Kathryn Lopez

In his Mother's Day homily, my parish priest friend explained what too few Catholics have heard in recent decades. That "the Church teaches that the true good of woman is not found in a 'raw freedom' understood as the ability to do anything a woman wants, including killing her own children and trying to run away from her maternal nature. The true good of woman is found, rather, in an authentic understanding and use of freedom. God has made us free precisely so that we may love, so that we may love him who loves us first, so that we might love others as he has loved us. The real fulfillment of woman is not found in a distorted understanding and use of freedom but in love."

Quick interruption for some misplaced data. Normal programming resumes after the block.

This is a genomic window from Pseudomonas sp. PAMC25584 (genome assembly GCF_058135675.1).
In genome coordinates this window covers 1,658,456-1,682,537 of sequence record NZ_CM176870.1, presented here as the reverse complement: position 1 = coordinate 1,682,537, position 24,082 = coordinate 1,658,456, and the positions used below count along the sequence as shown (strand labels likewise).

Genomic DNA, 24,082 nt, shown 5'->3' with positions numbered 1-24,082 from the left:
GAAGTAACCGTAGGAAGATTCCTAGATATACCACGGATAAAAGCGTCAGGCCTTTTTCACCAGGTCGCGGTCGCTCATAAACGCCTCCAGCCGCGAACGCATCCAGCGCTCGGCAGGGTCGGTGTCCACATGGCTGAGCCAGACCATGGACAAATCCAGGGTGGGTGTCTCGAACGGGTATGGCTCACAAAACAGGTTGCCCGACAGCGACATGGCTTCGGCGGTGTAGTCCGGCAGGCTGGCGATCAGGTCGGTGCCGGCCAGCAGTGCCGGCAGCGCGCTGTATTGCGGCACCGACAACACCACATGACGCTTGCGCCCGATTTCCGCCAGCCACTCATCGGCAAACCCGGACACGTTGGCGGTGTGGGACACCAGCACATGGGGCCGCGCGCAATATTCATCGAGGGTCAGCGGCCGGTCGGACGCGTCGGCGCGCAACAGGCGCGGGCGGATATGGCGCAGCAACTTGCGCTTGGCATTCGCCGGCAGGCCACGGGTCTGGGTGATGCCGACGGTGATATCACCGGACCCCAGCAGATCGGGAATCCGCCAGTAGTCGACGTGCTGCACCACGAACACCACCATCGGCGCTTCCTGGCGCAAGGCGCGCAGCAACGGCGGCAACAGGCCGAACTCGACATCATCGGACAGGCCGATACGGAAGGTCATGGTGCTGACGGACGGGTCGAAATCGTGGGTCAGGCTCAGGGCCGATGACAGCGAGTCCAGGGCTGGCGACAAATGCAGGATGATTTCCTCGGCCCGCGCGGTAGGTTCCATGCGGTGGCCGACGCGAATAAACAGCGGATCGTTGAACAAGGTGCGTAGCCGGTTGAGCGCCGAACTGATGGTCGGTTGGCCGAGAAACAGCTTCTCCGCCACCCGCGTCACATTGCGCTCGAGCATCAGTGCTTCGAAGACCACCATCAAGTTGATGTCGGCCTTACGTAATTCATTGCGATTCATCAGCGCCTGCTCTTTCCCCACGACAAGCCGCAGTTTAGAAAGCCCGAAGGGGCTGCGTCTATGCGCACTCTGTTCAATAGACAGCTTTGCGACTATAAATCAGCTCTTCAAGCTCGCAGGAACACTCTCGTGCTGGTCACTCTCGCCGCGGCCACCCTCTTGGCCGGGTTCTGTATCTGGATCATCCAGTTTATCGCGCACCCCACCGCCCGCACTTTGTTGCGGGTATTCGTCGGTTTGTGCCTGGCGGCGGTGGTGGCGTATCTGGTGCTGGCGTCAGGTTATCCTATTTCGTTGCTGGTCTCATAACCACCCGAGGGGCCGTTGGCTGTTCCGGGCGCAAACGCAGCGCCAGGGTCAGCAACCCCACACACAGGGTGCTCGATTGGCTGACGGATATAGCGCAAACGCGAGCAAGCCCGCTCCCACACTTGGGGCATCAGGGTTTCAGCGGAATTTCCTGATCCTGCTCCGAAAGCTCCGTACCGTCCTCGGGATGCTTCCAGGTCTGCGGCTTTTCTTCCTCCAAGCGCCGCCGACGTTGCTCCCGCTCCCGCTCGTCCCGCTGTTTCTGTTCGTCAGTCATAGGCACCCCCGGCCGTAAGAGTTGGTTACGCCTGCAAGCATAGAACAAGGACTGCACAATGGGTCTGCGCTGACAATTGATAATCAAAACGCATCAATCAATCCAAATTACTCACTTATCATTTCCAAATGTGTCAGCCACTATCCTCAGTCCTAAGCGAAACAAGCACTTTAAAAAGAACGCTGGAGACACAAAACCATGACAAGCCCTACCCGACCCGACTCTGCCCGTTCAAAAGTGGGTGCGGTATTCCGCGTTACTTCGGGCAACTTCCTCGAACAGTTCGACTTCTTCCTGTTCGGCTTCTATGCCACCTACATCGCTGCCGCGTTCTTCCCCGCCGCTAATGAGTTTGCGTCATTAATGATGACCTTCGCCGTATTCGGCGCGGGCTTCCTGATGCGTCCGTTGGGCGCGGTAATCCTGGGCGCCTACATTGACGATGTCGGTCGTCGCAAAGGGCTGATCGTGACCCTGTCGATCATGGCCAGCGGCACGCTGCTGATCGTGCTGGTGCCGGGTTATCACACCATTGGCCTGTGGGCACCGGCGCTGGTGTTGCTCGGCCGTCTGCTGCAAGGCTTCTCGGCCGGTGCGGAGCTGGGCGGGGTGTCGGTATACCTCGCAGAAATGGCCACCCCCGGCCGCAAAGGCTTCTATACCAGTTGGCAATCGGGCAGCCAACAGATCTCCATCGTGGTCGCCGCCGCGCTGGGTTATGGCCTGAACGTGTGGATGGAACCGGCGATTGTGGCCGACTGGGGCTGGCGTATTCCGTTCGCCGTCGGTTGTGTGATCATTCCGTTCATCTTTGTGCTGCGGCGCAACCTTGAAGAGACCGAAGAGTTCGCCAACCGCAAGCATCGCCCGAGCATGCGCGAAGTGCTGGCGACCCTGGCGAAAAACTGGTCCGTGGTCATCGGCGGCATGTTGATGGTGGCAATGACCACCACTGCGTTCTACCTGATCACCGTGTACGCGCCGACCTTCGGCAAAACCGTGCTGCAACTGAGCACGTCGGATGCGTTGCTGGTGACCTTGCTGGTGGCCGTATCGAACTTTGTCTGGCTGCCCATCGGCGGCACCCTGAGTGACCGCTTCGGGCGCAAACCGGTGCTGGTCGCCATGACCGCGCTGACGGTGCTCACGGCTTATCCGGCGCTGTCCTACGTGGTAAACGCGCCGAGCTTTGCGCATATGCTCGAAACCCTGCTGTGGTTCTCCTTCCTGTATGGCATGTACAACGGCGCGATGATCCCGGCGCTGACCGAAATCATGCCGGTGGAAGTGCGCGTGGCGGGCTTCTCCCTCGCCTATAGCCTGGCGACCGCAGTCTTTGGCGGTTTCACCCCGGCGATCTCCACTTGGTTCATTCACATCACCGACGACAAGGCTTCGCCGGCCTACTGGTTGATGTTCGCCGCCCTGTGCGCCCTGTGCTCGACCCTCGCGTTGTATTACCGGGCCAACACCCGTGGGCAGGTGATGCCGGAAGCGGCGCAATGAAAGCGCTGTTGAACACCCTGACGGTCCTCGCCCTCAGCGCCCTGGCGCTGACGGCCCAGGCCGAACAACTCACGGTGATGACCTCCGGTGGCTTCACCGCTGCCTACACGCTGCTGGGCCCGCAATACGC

Now be honest. That's not so bizarre, really, is it?

It's the most personal of issues, and you're free to disagree with me on it. And isn't that the point? We are free here -- even to do things as crazy as respect the procreative nature of sex, and to value, not oppress, the genius of the anatomy of woman and the life-giving power of the sexual act. But for how long?

At Barnard they were applauding as speakers hailed the president as a "reproductive rights" savior, a key constituency delighted to see their cause made government edict.

The women of Barnard are free to be the Obama reelection cheerleading squad, but freedom deserves some attention from the rest of us. And good sense, too.

Kathryn Lopez

Kathryn Jean Lopez, editor of National Review Online, writes a weekly column of conservative political and social commentary for Newspaper Enterprise Association.